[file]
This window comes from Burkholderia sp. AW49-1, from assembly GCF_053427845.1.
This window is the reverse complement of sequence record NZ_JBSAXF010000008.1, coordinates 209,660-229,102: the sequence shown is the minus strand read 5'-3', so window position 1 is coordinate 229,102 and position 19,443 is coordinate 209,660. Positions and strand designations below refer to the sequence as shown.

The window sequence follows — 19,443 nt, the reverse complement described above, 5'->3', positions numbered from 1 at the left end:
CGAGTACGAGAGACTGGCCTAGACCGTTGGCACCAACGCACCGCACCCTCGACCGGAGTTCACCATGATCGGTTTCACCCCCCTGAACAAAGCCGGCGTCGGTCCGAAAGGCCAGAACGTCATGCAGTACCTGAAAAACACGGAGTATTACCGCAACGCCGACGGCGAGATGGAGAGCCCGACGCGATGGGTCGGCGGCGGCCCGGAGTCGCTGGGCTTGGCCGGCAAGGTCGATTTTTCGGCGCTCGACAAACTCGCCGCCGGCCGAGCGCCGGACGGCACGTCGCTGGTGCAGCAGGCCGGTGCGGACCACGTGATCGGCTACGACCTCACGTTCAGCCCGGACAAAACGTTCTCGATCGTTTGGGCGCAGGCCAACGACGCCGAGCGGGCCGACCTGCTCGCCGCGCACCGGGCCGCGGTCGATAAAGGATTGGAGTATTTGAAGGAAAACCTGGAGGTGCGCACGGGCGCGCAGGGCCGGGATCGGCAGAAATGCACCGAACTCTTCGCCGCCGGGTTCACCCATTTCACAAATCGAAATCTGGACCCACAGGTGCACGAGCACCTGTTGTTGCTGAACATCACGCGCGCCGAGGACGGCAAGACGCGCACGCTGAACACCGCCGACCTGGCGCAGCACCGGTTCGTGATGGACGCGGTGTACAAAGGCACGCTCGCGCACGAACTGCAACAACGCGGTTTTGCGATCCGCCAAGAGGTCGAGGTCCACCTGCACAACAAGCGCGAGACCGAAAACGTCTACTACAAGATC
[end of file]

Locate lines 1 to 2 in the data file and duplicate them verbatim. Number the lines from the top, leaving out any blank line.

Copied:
This window comes from Burkholderia sp. AW49-1, from assembly GCF_053427845.1.
This window is the reverse complement of sequence record NZ_JBSAXF010000008.1, coordinates 209,660-229,102: the sequence shown is the minus strand read 5'-3', so window position 1 is coordinate 229,102 and position 19,443 is coordinate 209,660. Positions and strand designations below refer to the sequence as shown.